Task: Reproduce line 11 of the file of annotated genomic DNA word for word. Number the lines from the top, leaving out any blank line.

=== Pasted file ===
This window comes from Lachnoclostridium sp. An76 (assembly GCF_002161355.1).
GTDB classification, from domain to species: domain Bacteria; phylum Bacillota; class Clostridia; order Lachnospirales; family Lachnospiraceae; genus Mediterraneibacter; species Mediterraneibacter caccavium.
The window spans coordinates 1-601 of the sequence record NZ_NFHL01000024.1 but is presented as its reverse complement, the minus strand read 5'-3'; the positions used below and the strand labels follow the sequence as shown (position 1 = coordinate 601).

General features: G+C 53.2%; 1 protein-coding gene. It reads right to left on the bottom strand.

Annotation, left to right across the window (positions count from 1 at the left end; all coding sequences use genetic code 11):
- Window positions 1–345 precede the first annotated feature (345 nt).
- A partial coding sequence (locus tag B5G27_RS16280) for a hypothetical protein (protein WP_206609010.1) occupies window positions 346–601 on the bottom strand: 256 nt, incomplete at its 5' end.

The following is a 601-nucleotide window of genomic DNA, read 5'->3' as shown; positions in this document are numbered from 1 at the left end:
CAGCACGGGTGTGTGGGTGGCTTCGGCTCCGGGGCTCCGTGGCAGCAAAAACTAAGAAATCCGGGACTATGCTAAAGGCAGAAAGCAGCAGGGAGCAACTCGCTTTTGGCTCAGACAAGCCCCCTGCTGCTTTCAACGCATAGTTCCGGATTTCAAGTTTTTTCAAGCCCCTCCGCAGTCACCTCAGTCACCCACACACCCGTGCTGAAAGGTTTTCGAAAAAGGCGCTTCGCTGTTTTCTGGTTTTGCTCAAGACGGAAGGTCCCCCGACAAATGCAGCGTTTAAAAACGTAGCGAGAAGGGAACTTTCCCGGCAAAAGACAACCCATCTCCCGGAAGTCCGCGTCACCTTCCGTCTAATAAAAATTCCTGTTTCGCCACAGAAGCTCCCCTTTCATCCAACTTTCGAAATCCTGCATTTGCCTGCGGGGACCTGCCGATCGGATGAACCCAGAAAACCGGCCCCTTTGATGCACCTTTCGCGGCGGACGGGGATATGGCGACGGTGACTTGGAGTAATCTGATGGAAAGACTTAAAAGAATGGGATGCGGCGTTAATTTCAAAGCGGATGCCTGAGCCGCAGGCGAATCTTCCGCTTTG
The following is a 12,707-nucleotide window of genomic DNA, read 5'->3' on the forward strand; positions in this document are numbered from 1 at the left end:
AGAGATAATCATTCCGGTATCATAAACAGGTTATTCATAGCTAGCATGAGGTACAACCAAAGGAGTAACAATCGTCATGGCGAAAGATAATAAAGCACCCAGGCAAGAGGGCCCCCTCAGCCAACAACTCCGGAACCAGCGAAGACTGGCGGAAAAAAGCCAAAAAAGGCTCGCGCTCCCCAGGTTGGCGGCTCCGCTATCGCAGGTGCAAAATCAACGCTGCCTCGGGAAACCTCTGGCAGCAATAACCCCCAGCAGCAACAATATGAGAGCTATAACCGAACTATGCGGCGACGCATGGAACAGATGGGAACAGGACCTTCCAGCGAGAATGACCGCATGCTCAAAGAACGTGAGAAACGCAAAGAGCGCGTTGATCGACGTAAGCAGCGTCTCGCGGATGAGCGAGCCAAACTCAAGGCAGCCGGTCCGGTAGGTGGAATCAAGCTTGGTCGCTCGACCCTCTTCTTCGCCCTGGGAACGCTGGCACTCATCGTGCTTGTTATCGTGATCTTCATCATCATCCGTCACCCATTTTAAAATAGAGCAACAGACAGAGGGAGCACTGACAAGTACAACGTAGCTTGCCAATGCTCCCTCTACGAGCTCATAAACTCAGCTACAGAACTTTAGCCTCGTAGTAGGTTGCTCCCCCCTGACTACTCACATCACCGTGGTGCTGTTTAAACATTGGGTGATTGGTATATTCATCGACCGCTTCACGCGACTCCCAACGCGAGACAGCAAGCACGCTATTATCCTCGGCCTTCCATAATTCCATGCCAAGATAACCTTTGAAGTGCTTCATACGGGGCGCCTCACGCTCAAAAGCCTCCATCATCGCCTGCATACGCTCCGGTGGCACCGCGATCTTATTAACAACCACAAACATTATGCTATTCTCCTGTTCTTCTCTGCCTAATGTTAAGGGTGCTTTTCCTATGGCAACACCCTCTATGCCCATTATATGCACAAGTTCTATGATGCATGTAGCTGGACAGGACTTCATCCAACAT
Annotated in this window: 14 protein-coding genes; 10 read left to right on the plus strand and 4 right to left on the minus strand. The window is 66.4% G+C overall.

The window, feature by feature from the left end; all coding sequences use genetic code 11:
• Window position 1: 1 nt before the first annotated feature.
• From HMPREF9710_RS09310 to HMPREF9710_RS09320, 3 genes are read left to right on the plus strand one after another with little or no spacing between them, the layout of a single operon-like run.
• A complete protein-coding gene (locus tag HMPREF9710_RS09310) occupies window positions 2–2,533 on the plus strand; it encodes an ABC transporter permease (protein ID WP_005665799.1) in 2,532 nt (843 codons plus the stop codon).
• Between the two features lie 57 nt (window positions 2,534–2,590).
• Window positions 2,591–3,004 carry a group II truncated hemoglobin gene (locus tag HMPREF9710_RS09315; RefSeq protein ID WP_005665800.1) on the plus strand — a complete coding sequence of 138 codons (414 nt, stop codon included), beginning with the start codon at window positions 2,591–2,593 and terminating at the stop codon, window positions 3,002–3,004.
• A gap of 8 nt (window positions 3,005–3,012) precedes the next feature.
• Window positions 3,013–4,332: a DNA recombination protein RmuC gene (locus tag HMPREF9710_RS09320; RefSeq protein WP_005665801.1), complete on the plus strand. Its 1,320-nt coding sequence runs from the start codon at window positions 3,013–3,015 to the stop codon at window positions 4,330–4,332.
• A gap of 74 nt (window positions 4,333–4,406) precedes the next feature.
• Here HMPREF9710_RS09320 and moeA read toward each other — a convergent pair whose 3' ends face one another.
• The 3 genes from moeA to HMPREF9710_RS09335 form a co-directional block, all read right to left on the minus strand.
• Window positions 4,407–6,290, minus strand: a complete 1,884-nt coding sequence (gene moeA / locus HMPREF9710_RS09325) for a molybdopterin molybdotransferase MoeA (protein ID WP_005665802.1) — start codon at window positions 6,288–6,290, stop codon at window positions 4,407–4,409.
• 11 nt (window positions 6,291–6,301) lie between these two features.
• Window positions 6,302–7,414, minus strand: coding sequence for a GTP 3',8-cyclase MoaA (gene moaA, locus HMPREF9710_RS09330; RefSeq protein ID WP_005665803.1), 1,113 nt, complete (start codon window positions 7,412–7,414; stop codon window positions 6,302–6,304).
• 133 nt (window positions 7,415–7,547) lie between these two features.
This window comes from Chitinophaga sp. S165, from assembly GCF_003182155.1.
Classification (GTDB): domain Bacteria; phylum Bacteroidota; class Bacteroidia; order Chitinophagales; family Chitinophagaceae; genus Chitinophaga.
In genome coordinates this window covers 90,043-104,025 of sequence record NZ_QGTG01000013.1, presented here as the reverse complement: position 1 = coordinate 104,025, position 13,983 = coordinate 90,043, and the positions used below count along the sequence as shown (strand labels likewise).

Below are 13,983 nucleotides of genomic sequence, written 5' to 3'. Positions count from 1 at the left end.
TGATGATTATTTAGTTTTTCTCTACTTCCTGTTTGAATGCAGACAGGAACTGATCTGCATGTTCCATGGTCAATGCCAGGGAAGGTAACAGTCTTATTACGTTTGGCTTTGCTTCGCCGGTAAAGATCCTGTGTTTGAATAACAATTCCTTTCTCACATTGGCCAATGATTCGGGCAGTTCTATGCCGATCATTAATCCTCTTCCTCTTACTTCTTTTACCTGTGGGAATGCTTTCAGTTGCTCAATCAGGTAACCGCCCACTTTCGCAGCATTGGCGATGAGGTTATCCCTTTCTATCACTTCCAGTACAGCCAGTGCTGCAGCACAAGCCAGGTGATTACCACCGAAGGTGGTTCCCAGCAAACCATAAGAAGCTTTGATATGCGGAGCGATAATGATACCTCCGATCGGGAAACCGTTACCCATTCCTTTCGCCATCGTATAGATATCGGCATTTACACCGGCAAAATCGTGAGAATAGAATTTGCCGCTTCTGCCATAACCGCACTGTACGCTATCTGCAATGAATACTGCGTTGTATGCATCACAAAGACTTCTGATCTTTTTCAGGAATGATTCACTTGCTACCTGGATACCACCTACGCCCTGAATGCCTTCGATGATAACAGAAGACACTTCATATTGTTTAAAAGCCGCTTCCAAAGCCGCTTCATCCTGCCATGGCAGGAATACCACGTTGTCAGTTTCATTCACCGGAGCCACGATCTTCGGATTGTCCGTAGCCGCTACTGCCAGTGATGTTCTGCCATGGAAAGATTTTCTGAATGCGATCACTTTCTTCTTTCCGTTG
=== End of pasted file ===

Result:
AGAGATAATCATTCCGGTATCATAAACAGGTTATTCATAGCTAGCATGAGGTACAACCAAAGGAGTAACAATCGTCATGGCGAAAGATAATAAAGCACCCAGGCAAGAGGGCCCCCTCAGCCAACAACTCCGGAACCAGCGAAGACTGGCGGAAAAAAGCCAAAAAAGGCTCGCGCTCCCCAGGTTGGCGGCTCCGCTATCGCAGGTGCAAAATCAACGCTGCCTCGGGAAACCTCTGGCAGCAATAACCCCCAGCAGCAACAATATGAGAGCTATAACCGAACTATGCGGCGACGCATGGAACAGATGGGAACAGGACCTTCCAGCGAGAATGACCGCATGCTCAAAGAACGTGAGAAACGCAAAGAGCGCGTTGATCGACGTAAGCAGCGTCTCGCGGATGAGCGAGCCAAACTCAAGGCAGCCGGTCCGGTAGGTGGAATCAAGCTTGGTCGCTCGACCCTCTTCTTCGCCCTGGGAACGCTGGCACTCATCGTGCTTGTTATCGTGATCTTCATCATCATCCGTCACCCATTTTAAAATAGAGCAACAGACAGAGGGAGCACTGACAAGTACAACGTAGCTTGCCAATGCTCCCTCTACGAGCTCATAAACTCAGCTACAGAACTTTAGCCTCGTAGTAGGTTGCTCCCCCCTGACTACTCACATCACCGTGGTGCTGTTTAAACATTGGGTGATTGGTATATTCATCGACCGCTTCACGCGACTCCCAACGCGAGACAGCAAGCACGCTATTATCCTCGGCCTTCCATAATTCCATGCCAAGATAACCTTTGAAGTGCTTCATACGGGGCGCCTCACGCTCAAAAGCCTCCATCATCGCCTGCATACGCTCCGGTGGCACCGCGATCTTATTAACAACCACAAACATTATGCTATTCTCCTGTTCTTCTCTGCCTAATGTTAAGGGTGCTTTTCCTATGGCAACACCCTCTATGCCCATTATATGCACAAGTTCTATGATGCATGTAGCTGGACAGGACTTCATCCAACAT